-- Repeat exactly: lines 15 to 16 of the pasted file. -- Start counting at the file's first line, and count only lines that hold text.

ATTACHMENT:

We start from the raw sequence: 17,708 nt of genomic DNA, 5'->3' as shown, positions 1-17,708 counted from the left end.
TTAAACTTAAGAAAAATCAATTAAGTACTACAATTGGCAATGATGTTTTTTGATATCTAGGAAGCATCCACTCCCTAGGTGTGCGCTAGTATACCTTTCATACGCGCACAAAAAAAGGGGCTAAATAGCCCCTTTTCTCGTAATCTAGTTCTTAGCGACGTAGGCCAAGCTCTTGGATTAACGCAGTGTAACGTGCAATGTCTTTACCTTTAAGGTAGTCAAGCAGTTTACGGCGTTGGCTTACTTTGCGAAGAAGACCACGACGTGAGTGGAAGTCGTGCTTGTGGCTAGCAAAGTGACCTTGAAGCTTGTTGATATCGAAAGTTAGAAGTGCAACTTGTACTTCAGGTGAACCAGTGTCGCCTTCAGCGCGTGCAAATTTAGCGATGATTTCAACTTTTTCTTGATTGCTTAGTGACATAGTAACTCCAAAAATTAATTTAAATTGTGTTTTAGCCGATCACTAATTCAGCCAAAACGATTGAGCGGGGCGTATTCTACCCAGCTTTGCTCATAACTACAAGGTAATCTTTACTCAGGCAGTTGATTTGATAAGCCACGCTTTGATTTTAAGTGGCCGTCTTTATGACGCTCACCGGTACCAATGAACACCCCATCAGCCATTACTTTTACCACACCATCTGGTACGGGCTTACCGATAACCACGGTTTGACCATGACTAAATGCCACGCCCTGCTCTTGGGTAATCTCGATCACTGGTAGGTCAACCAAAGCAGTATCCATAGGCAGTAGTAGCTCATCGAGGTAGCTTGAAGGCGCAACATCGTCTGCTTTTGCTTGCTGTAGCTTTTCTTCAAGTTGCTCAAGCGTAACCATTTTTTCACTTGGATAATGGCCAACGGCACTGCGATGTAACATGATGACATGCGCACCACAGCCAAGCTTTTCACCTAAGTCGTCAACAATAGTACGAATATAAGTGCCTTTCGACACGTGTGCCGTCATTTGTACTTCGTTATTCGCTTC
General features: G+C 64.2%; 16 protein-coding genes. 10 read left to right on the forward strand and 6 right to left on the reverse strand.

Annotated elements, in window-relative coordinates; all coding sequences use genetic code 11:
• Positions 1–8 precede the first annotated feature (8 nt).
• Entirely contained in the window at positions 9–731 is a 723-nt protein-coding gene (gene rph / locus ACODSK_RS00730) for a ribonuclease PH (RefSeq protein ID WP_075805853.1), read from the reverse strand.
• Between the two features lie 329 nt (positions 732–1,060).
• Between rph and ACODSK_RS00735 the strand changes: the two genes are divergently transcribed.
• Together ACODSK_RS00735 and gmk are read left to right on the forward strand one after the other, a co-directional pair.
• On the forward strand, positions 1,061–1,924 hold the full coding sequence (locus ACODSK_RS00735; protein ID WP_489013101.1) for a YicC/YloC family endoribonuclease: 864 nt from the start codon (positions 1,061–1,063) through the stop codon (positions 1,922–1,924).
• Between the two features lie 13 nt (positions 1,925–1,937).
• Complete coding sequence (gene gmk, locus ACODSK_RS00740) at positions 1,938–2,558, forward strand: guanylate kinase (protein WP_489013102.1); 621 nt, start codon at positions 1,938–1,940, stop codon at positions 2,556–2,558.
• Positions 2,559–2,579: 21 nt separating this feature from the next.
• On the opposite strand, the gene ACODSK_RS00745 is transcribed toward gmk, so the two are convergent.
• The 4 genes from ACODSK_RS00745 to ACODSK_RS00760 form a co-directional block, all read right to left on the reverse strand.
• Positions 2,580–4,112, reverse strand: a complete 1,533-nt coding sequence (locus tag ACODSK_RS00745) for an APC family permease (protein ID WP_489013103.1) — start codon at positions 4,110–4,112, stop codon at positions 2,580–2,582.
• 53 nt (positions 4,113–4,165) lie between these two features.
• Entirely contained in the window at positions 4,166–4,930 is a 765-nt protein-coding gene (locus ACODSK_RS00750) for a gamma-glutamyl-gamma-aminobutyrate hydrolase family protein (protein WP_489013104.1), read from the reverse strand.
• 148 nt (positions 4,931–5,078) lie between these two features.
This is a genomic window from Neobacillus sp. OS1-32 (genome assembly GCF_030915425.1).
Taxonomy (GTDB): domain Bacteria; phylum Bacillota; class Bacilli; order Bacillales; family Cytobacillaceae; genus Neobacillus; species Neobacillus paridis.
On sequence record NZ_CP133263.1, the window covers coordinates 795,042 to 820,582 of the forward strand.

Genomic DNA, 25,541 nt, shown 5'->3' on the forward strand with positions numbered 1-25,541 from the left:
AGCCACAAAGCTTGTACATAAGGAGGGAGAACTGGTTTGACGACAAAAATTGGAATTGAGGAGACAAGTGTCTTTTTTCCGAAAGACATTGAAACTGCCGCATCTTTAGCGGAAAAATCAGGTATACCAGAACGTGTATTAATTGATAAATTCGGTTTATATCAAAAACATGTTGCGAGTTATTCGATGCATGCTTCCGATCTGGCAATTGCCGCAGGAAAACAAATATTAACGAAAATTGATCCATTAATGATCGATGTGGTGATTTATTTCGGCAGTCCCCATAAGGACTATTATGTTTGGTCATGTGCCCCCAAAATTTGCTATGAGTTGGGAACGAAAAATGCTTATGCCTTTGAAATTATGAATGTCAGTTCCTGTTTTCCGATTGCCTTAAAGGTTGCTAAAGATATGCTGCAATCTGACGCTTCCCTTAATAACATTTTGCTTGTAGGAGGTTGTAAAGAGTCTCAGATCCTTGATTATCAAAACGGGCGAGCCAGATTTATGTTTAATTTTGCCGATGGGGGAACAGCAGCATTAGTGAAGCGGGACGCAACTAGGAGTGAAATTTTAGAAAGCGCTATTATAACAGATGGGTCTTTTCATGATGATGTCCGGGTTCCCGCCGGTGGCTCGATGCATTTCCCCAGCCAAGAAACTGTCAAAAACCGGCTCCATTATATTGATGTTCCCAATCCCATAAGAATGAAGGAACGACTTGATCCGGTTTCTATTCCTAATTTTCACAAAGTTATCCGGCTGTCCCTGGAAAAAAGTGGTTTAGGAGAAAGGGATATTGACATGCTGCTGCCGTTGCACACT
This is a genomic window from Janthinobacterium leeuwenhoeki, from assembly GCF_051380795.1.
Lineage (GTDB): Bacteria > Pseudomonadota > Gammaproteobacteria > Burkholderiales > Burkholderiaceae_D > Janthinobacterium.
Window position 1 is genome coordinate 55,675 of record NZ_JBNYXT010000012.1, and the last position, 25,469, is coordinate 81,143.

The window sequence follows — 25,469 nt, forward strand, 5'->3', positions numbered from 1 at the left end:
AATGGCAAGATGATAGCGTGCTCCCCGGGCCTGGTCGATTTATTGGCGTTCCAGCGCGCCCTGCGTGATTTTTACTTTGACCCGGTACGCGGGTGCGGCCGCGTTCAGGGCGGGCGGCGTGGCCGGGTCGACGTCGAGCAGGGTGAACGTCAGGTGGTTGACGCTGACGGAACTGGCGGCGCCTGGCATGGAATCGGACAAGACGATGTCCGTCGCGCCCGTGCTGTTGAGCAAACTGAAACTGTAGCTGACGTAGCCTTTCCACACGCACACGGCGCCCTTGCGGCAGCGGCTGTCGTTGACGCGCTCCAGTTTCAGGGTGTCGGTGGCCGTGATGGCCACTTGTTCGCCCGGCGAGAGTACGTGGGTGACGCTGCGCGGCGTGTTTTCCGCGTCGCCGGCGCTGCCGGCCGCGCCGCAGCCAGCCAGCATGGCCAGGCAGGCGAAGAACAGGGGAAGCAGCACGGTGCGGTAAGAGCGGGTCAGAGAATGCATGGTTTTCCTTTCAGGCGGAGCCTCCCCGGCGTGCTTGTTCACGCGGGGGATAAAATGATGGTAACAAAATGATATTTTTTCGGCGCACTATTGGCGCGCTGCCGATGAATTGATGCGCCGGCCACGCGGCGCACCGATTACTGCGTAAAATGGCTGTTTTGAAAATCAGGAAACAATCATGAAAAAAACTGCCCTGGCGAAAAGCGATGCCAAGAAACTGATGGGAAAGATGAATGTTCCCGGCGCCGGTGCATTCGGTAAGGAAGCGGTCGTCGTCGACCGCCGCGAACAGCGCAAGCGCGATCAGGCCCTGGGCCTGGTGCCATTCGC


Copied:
• The 4 genes from ACODSK_RS00745 to ACODSK_RS00760 form a co-directional block, all read right to left on the reverse strand.
• Positions 2,580–4,112, reverse strand: a complete 1,533-nt coding sequence (locus tag ACODSK_RS00745) for an APC family permease (protein ID WP_489013103.1) — start codon at positions 4,110–4,112, stop codon at positions 2,580–2,582.